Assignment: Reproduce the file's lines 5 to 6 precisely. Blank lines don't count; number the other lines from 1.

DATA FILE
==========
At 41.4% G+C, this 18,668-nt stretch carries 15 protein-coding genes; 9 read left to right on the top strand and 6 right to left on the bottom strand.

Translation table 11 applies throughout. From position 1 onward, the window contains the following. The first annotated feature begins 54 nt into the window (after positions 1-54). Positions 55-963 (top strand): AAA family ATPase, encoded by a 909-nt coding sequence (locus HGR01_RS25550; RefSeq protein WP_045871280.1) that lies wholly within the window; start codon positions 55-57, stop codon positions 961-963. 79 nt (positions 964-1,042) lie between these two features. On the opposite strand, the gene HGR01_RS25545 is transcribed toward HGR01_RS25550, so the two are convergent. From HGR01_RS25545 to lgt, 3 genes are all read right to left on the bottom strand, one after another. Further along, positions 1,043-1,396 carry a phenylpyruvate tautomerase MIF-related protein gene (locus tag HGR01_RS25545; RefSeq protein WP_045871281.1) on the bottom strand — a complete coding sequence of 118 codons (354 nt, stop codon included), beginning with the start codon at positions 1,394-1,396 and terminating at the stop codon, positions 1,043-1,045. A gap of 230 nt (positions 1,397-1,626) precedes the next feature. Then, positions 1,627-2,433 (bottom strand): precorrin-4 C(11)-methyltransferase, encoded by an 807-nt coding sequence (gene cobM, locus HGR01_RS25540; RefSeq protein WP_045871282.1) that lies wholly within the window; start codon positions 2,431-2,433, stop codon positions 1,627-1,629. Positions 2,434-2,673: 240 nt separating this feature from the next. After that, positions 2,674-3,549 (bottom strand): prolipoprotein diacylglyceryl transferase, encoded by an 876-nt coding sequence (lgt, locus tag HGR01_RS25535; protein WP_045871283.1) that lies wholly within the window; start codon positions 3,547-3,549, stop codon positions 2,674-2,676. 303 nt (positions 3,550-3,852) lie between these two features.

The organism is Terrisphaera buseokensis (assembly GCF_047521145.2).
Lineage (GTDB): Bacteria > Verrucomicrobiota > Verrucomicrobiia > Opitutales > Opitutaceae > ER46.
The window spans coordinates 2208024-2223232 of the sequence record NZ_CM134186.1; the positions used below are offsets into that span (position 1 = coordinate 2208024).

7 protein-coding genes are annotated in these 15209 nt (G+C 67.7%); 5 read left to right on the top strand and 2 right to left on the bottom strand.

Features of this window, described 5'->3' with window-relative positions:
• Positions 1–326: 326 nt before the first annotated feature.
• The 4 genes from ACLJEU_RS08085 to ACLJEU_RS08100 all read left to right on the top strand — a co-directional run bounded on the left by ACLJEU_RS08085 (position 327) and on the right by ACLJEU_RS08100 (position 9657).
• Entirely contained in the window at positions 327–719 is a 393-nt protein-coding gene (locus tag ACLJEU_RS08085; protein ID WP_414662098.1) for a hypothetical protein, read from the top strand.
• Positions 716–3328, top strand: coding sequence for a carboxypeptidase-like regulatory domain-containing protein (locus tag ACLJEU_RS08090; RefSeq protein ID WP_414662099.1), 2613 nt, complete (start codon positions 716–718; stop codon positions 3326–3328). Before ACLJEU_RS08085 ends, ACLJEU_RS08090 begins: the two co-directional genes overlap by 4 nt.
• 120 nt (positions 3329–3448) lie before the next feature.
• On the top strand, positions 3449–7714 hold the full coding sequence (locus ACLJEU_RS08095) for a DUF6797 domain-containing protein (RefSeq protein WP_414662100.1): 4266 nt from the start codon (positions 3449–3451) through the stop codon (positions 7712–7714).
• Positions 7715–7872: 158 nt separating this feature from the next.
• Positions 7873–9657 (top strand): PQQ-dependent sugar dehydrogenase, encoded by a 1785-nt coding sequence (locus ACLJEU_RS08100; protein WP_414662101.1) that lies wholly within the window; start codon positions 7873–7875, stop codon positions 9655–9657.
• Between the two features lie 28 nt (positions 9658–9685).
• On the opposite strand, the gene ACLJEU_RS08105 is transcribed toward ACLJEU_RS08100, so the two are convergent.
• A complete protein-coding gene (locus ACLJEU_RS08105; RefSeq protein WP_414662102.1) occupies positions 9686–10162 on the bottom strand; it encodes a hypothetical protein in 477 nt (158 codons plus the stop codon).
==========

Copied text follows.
The window spans coordinates 2208024-2223232 of the sequence record NZ_CM134186.1; the positions used below are offsets into that span (position 1 = coordinate 2208024).

7 protein-coding genes are annotated in these 15209 nt (G+C 67.7%); 5 read left to right on the top strand and 2 right to left on the bottom strand.